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Ex-FDA Chief Sees 'Struggle' To Vaccinate More Than Half U.S. Population

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Dr. Scott Gottlieb, then commissioner of the Food and Drug Administration, testifies during a House hearing on in October 2017. In an NPR interview, Gottlieb says he doesn't expect enough demand for the COVID-19 vaccine much beyond 160 million Americans.
Drew Angerer, Getty Images

Dr. Scott Gottlieb, then commissioner of the Food and Drug Administration, testifies during a House hearing on in October 2017. In an NPR interview, Gottlieb says he doesn't expect enough demand for the COVID-19 vaccine much beyond 160 million Americans.

One in 4 Americans would refuse a coronavirus vaccine if offered, a recent NPR/Marist poll found. Another 5% are "undecided" about whether they would get the shot. And some researchers are growing worried that this reluctance will be enough to prevent the nation from reaching what's known as herd immunity.

A former head of the Food and Drug Administration also has doubts about reaching herd immunity, the point at which the virus can no longer spread easily through the population.

More than 123 million people, or about 37% of the U.S. population, have received at least one dose of a COVID-19 vaccine and Dr. Scott Gottlieb, who was FDA commissioner from 2017 to 2019, says the nation is reaching a point where supply will outstrip demand. Gottlieb is on the board of directors of Pfizer, which makes one of the coronavirus vaccines.

"I think that there's probably 150 million Americans who are eager to get vaccinated. And as we expand into the younger age cohorts and a new eligible population ... you're not going to see the demand be as brisk," Gottlieb says in an interview with NPR's Morning Edition.

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"I think we get to 150 million vaccines. I think we struggle to get to 160 million," he says, which is roughly half the U.S. population. "Beyond that, I think it's going to be difficult. I'm not sure that you have the demand there."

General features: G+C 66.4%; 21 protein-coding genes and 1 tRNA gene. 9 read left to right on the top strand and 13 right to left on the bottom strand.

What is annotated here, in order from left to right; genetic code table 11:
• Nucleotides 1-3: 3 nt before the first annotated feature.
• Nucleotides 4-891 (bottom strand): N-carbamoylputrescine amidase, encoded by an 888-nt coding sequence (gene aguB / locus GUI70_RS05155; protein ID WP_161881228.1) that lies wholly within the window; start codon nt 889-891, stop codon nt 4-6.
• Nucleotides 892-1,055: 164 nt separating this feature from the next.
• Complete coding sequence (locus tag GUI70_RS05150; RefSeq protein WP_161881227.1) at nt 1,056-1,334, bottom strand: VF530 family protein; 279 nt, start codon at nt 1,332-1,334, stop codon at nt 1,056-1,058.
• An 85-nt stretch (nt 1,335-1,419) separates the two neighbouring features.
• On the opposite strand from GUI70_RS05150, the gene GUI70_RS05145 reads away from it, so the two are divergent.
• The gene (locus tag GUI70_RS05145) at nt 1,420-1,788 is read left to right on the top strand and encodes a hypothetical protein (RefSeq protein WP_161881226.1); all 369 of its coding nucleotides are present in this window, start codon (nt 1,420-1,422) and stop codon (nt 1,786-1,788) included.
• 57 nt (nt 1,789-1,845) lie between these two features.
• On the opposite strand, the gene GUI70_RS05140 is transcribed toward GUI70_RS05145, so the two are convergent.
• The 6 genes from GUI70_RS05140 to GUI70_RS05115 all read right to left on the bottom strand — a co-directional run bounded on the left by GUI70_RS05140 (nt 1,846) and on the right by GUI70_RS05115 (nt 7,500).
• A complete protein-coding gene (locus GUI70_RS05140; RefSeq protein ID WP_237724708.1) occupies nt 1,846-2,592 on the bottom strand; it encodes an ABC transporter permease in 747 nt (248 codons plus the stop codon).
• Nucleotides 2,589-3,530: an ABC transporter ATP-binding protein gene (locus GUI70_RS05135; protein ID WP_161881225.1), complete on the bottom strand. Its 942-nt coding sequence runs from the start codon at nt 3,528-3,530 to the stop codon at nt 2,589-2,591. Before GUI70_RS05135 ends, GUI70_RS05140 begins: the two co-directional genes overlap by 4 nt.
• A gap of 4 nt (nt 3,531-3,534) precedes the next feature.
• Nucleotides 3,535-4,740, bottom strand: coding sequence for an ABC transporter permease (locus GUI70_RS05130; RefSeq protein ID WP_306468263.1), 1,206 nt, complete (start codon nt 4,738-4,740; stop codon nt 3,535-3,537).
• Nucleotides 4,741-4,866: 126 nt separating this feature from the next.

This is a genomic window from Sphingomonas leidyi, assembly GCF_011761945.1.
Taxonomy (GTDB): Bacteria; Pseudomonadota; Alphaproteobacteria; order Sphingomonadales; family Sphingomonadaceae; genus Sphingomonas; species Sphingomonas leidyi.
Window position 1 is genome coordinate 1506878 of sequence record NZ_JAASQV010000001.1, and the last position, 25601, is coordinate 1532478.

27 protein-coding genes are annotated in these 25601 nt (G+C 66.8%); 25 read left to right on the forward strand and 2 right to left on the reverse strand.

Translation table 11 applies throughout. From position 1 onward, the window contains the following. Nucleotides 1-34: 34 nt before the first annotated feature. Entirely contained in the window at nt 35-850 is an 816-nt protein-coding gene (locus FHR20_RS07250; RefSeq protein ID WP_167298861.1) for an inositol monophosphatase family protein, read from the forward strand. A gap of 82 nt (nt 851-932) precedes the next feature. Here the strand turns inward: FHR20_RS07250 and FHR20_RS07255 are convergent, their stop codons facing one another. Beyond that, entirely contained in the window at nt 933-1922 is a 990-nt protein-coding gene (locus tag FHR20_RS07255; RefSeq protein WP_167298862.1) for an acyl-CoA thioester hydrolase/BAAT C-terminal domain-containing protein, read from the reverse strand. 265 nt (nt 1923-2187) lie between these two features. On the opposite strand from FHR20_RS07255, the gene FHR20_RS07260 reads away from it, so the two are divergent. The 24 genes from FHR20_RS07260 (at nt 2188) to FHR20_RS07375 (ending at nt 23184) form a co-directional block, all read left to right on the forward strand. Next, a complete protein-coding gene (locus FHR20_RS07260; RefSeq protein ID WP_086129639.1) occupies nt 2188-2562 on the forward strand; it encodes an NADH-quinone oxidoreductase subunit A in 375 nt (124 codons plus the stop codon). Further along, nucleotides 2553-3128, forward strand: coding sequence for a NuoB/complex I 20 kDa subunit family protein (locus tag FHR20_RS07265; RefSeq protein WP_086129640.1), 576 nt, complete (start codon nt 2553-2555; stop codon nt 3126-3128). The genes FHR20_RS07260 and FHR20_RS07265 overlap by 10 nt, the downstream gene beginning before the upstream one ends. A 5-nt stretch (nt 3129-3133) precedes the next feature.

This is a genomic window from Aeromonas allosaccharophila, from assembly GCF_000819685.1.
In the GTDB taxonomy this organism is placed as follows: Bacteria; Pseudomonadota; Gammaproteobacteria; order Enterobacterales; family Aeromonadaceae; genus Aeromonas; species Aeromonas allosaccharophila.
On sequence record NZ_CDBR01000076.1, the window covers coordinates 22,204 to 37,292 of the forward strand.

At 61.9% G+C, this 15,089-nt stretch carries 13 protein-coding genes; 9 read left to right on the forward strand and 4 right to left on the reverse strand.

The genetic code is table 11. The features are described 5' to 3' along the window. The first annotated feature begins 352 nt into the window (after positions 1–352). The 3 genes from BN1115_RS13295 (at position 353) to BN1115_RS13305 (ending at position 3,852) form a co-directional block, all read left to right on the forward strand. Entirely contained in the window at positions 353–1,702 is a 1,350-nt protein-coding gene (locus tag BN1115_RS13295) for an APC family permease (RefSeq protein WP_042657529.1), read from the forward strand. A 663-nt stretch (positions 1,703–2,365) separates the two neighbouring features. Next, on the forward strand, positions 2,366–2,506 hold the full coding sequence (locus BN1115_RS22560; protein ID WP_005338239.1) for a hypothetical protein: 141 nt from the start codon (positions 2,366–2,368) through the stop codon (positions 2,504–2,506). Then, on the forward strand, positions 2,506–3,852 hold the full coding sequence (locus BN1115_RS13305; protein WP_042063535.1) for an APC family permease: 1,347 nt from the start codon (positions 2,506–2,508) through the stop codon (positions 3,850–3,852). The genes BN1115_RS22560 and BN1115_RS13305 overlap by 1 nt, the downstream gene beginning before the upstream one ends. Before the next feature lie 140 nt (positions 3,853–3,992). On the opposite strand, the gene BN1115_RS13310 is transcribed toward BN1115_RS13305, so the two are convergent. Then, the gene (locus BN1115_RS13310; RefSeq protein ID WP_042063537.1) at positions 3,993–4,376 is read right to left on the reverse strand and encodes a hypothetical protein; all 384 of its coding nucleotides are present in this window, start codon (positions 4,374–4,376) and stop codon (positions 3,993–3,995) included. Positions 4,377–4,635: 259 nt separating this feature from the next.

But it's not as bad as that sounds.

"I don't know that we ever get to herd immunity," Gottlieb says. "But I think the combination of vaccinating that many people and having a lot of immunity in the population from prior infections, [is] enough that the level of spread of this virus is going to be substantially reduced."

On Tuesday, the FDA and Centers for Disease Control and Prevention recommended a pause in the use of the Johnson & Johnson COVID-19 vaccine, pending a review of reports of very rare, potentially dangerous blood clots.

Blood clots were found in six recipients, one of whom died. Those affected, all of whom were women, were among about 7 million people in the U.S. who received the J&J shots.

Gottlieb said he expects the pause to be short.

"I think this is probably a temporary pause where the agency is going to evaluate the information it has, see if there is more cases out there to be reported into the agency, perhaps issue some guidance around the use of the vaccine and what doctors should be alert for and then allow the vaccine to continue to be distributed," he says.

He adds, "I think it's more likely than not that there's going to be a resumption in the use of the vaccine for some portion of the population. That should be reassuring to the public."

Jeevika Verma and Arezou Rezvani produced and edited this interview for broadcast.

Copyright 2021 NPR. To see more, visit https://www.npr.org.

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Dr. Anike Baptiste receives a dose of J&J from nurse Mokgadi Malebye at a Pretoria hospital last February. South Africa is one of the countries that announced a pause on the J&J vaccine while more research is done into potential blood clots that occurred
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